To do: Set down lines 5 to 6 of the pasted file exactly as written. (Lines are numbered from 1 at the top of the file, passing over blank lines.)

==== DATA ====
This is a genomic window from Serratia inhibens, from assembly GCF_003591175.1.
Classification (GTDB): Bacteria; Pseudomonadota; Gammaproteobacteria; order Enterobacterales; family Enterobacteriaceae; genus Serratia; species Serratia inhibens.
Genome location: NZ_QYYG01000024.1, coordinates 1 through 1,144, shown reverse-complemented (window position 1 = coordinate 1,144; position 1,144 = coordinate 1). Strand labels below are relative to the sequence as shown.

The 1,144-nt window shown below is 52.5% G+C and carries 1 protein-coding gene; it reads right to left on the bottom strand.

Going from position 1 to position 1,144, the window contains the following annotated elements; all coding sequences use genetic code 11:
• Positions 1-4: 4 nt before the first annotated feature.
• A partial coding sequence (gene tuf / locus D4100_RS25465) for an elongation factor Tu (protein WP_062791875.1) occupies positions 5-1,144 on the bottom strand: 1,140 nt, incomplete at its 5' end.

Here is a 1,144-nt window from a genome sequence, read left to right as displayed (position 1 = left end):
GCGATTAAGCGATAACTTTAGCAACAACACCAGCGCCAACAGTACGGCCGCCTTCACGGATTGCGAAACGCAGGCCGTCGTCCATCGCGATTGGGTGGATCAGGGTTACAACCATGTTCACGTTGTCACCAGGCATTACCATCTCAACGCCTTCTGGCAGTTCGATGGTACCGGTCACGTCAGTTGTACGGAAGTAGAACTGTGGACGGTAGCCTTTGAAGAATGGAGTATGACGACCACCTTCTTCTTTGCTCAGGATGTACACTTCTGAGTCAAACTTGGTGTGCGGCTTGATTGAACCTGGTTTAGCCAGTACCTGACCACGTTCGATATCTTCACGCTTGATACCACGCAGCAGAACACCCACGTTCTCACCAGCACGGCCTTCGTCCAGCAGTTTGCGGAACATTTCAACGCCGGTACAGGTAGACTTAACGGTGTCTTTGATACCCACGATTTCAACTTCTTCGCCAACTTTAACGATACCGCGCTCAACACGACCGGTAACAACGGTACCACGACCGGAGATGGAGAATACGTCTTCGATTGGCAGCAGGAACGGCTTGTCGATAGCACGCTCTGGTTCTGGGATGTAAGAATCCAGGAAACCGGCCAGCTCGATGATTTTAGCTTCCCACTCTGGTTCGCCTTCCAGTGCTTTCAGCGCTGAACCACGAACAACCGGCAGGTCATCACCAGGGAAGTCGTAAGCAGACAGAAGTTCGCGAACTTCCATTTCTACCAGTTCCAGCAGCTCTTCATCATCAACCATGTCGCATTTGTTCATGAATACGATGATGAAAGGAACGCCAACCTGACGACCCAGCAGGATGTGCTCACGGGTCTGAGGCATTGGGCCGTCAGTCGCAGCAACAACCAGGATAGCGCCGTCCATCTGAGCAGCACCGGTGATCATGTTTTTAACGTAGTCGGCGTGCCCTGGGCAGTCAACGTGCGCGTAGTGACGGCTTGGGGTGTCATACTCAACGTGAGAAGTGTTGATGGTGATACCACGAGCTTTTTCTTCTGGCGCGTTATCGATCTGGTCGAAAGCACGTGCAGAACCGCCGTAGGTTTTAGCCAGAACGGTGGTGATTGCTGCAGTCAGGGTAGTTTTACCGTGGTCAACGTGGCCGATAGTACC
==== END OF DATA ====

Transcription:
Going from position 1 to position 1,144, the window contains the following annotated elements; all coding sequences use genetic code 11:
• Positions 1-4: 4 nt before the first annotated feature.